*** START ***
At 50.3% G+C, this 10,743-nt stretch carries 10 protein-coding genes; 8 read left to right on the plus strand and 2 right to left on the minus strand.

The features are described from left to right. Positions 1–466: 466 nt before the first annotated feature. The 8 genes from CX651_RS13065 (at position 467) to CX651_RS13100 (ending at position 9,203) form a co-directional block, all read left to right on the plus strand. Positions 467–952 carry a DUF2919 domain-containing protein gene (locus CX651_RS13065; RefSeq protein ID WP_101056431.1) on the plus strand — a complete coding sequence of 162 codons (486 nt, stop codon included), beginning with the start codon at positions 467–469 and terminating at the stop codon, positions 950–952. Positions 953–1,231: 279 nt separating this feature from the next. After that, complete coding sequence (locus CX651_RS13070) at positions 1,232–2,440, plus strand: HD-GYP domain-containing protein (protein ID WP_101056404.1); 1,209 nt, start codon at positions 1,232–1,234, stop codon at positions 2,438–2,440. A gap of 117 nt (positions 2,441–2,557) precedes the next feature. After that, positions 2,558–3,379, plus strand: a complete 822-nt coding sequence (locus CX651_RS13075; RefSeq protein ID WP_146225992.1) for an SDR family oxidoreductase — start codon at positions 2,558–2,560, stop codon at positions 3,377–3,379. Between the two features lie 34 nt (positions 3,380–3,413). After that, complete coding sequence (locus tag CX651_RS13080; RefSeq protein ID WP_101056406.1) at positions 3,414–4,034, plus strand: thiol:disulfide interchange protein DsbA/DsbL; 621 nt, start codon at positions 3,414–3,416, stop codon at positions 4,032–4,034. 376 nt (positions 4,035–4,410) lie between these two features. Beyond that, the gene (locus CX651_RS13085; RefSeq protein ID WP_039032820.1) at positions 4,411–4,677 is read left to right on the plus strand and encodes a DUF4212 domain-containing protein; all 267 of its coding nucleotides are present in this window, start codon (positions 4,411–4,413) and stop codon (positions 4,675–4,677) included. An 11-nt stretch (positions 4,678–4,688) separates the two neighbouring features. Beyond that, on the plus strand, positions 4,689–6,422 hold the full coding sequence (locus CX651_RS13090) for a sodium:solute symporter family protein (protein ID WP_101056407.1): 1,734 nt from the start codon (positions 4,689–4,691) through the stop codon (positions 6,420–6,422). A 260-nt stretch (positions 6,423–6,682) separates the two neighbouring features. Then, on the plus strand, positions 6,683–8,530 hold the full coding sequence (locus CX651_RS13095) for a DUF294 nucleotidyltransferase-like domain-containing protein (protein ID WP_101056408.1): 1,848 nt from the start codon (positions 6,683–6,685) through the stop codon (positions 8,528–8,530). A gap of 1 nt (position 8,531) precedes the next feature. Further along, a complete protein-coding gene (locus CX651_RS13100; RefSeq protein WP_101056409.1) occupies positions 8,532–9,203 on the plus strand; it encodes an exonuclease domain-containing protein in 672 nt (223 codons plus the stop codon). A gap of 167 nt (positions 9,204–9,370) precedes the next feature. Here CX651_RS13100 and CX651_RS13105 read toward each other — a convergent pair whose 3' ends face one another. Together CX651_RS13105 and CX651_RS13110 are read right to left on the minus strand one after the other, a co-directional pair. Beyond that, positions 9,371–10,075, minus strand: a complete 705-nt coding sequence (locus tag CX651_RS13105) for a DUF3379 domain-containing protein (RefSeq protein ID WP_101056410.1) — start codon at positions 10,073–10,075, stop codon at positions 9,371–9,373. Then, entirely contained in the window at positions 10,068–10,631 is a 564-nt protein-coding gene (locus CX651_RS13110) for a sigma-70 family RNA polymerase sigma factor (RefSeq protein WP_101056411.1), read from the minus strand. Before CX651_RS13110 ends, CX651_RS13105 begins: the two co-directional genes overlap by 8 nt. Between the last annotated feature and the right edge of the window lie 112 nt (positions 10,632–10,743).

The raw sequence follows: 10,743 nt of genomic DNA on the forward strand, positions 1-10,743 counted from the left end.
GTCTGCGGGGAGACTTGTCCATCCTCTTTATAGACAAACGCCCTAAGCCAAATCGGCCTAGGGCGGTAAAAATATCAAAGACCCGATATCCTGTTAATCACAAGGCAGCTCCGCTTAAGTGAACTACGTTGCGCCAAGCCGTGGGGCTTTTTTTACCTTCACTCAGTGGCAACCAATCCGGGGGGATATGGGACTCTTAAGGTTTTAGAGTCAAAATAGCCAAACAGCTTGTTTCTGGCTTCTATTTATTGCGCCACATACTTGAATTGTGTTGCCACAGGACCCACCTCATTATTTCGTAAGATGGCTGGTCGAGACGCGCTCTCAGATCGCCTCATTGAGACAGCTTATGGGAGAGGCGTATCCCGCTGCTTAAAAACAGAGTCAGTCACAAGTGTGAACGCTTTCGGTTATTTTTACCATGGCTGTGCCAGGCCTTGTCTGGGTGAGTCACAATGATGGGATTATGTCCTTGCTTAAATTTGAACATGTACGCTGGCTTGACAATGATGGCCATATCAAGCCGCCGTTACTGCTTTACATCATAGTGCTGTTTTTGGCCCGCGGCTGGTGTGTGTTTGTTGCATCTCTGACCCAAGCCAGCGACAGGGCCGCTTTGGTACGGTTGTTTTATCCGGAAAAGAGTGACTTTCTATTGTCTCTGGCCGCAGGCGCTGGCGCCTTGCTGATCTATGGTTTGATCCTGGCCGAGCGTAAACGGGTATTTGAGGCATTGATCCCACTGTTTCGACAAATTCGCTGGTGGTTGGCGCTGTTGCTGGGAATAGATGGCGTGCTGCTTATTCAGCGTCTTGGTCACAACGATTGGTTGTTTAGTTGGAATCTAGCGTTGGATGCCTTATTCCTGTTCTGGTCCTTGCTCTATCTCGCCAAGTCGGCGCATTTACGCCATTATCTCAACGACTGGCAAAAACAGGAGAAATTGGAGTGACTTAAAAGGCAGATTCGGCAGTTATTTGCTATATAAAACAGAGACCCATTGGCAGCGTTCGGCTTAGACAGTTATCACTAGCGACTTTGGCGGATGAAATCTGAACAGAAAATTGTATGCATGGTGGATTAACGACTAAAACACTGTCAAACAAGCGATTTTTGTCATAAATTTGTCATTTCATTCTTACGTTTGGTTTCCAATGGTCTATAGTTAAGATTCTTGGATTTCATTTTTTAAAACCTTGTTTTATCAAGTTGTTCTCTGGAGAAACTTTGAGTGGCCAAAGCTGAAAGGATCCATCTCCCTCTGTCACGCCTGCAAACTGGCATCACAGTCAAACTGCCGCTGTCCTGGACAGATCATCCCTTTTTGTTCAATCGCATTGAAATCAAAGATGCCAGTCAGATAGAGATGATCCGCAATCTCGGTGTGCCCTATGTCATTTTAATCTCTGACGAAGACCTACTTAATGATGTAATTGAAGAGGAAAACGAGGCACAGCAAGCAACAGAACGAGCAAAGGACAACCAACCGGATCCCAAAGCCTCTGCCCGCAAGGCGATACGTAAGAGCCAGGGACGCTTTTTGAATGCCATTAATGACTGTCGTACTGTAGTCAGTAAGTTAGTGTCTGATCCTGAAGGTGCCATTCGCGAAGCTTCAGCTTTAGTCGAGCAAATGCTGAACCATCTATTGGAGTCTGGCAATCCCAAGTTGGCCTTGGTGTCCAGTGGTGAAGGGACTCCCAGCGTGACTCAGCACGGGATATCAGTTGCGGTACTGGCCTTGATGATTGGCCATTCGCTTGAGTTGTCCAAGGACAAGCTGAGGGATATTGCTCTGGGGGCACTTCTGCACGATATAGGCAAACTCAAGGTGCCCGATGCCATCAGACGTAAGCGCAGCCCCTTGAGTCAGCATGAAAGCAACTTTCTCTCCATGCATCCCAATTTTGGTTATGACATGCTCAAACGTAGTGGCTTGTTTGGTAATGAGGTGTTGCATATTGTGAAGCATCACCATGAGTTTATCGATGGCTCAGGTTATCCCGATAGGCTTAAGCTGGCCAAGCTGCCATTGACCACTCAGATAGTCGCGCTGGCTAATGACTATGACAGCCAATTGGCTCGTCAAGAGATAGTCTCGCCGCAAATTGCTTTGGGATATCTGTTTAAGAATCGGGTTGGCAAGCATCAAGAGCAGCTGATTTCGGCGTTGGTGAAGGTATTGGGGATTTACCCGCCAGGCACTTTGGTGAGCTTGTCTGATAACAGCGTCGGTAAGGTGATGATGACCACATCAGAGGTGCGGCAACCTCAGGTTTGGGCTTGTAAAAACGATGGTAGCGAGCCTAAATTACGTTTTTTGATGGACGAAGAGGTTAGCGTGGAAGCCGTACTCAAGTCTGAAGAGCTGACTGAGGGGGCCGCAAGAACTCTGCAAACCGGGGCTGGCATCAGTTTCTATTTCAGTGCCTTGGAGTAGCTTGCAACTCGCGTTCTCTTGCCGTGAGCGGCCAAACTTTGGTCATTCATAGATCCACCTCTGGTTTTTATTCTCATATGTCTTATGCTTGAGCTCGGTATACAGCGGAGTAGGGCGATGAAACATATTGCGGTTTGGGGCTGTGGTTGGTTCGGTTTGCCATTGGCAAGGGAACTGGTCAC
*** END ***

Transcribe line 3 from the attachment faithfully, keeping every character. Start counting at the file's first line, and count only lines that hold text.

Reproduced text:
The raw sequence follows: 10,743 nt of genomic DNA on the forward strand, positions 1-10,743 counted from the left end.